How will this measure benefit students? While it will in numerous ways, I will list here three.

First, it makes attending school a matter of choice and affordability. People will admit their children in schools not because they have to but because doing so will get their children better education. At the same time, those who cannot attend regular school can study on their own and appear for these exams thus qualifying for various forms of higher education. At this point I take the liberty to remind you that we live in a country that celebrates a mythological character like Eklavya and a real life character like Dr. Ambedkar for the simple fact that they attained the heights of excellence without the support of a formal education system. My suggestion will make it possible for more poor children to study under street lamps by attending unrecognized night schools while working through the day to support themselves and their family using books received as hand-me-downs and charity. My suggestion will make it possible to see a million Ambedkars coming up every year.

I think we romanticize the Eklavya story. It is a story of discrimination by caste, it is also story of being a victim of circumstances by birth rather than a story of achieving one’s life potential! Dr. Ambedkar most certainly received formal education – otherwise he could not have gone to Columbia University! Your suggestion of Night schools will only promote child labour! Remember RtE is for children up to 14 years as of now – not for University level education.

Second, my suggestion frees children and parents from the tyranny of the school system. Parents will be free to educate their children in any manner they deem fit (including home education). They will no longer be bothered about whether a school is affiliated to a recognized board or not but about the quality of education that their children will get in that school. Imagine this – in the middle of an academic year, I will be able to move my child from School A (which I am dissatisfied with) to School B (about which I have got good reviews). What freedom!!! This will force schools to come face-to-face with the strongest disciplining force ever found, the force of the free market – offer good education and make it worthwhile for people to pay you to educate their child or perish.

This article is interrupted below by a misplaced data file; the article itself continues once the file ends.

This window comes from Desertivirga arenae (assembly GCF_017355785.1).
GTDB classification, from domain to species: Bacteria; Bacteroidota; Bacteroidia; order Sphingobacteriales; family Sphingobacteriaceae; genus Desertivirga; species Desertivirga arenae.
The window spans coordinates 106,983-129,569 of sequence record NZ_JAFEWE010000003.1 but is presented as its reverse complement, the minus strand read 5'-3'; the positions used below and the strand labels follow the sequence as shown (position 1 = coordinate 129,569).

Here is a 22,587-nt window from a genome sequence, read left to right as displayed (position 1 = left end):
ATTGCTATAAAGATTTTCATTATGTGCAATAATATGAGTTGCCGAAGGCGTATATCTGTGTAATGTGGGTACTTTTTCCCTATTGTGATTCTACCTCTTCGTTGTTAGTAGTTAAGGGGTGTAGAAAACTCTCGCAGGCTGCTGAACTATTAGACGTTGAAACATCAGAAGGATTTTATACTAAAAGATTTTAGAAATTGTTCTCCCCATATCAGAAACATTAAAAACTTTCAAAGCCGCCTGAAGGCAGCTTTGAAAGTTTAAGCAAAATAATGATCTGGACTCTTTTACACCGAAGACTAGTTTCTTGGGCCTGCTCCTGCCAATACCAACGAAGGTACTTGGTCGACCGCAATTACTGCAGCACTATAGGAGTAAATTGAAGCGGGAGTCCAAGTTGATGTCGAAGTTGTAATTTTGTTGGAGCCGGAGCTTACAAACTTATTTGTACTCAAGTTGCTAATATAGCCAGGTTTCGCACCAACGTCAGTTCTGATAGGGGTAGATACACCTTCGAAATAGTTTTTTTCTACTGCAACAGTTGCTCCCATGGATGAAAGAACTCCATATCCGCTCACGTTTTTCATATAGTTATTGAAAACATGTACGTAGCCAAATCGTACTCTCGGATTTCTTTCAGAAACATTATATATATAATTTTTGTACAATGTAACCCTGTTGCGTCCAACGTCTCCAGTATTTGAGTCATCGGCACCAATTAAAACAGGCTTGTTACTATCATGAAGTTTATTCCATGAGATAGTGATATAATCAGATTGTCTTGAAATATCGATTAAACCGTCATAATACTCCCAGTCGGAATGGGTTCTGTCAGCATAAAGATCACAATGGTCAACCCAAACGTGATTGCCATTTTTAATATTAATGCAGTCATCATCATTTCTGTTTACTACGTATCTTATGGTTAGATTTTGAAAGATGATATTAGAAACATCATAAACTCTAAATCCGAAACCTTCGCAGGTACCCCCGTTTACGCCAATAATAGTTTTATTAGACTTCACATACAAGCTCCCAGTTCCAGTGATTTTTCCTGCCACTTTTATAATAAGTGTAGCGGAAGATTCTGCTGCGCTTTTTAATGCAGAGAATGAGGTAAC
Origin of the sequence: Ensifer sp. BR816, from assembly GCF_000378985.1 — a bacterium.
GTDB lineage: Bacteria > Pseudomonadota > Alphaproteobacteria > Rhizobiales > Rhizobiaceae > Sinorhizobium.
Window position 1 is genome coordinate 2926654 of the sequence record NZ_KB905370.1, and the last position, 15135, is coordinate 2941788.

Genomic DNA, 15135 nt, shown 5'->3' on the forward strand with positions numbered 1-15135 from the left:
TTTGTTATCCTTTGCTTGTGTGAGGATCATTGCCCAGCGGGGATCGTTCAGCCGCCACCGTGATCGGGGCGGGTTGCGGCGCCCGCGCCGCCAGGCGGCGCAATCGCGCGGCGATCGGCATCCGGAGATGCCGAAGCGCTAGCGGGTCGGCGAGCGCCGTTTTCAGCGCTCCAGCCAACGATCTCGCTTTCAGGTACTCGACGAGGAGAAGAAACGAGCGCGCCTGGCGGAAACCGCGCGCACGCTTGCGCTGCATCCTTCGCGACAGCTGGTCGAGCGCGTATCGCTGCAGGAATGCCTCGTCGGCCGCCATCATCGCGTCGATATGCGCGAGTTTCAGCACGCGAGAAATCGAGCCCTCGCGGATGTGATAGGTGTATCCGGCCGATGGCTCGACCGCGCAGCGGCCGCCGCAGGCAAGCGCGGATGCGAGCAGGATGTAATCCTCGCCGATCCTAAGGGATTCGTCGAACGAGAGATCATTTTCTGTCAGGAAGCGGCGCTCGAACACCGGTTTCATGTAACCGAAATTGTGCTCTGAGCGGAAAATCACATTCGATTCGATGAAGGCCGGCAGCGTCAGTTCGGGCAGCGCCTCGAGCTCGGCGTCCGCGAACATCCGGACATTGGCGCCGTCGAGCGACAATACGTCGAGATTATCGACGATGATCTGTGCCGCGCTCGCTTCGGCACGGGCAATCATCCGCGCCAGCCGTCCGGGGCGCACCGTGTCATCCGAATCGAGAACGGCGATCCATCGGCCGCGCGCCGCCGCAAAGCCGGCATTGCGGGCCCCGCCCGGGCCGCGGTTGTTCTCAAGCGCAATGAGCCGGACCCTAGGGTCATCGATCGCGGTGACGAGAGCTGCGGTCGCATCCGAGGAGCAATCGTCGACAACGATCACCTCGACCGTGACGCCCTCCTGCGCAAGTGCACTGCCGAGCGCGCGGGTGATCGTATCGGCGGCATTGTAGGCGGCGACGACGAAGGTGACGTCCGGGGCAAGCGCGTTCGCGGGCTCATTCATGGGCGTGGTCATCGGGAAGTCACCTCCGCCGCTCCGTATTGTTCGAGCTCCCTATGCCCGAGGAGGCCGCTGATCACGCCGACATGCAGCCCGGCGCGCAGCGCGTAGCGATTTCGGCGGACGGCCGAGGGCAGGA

I think the free market force already exists in some form for schoolgoers in cities. Parents are exercising that right too. Many poor urban dwellers are sending their children to low-end private English medium schools – with the hope of giving their children a better future. They are choosing to take their children out of the government system. But what about the rural Indian child or the tribal child – how does the market force apply for her/him? It behoves upon the government to act responsibly and with the best interests of the child at heart.

Third, my suggestion will lead to the blooming of home schooling and open schooling. It will reduce the kind of investments that a provider of education needs to make in order to provide quality education. For instance, if I am starting a school I don’t have to apply for affiliation to any of the Boards because my students can anyway write the CBSE and/or the ICSE exams. I don’t need to invest money to acquire land and construct buildings. I can rent out smaller spaces at cheap rates and reduce my cost of operations. This will make it possible for me to run a financially viable system of education by charging far lower fees than I would need to under the current dispensation. Thus it will radically bring down the cost of education across board. The biggest beneficiaries of this fall in costs will be the poorest of the poor.

What you are suggesting is running schools as sweat shops! Admittedly many schools in India are indeed sweat shops – but “we” cannot be promoting them as our idea of effective schooling!

As another writer in an earlier issue said, the RtE Act should rightly be called the “Compulsory Schooling Act”. The RtE Act (and your article too) makes a fundamental mistake – that of mistaking schooling for education. Let us face a simple fact of life – schooling is not education. Schooling is neither necessary nor sufficient for a child to receive good education. Once we realize this fundamental error, it is possible to think of alternate solutions.

I need to correct you on that count! My article was an open letter to teachers and those who work in schools to explore the implication of RtE for them.I most emphatically do not suggest that schooling is education. But I do maintain that for millions of us across the world – our education did begin with schooling.

Balasubramanian S